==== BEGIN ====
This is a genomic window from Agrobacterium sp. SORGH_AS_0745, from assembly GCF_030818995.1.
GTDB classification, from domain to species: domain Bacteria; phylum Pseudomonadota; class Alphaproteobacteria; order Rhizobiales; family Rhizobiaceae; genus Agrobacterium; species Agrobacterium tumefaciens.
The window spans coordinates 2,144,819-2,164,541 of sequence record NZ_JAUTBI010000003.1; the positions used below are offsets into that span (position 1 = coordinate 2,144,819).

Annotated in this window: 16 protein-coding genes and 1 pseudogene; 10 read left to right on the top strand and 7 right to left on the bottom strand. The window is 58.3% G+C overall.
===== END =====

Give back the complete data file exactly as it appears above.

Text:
This is a genomic window from Agrobacterium sp. SORGH_AS_0745, from assembly GCF_030818995.1.
GTDB classification, from domain to species: domain Bacteria; phylum Pseudomonadota; class Alphaproteobacteria; order Rhizobiales; family Rhizobiaceae; genus Agrobacterium; species Agrobacterium tumefaciens.
The window spans coordinates 2,144,819-2,164,541 of sequence record NZ_JAUTBI010000003.1; the positions used below are offsets into that span (position 1 = coordinate 2,144,819).

Annotated in this window: 16 protein-coding genes and 1 pseudogene; 10 read left to right on the top strand and 7 right to left on the bottom strand. The window is 58.3% G+C overall.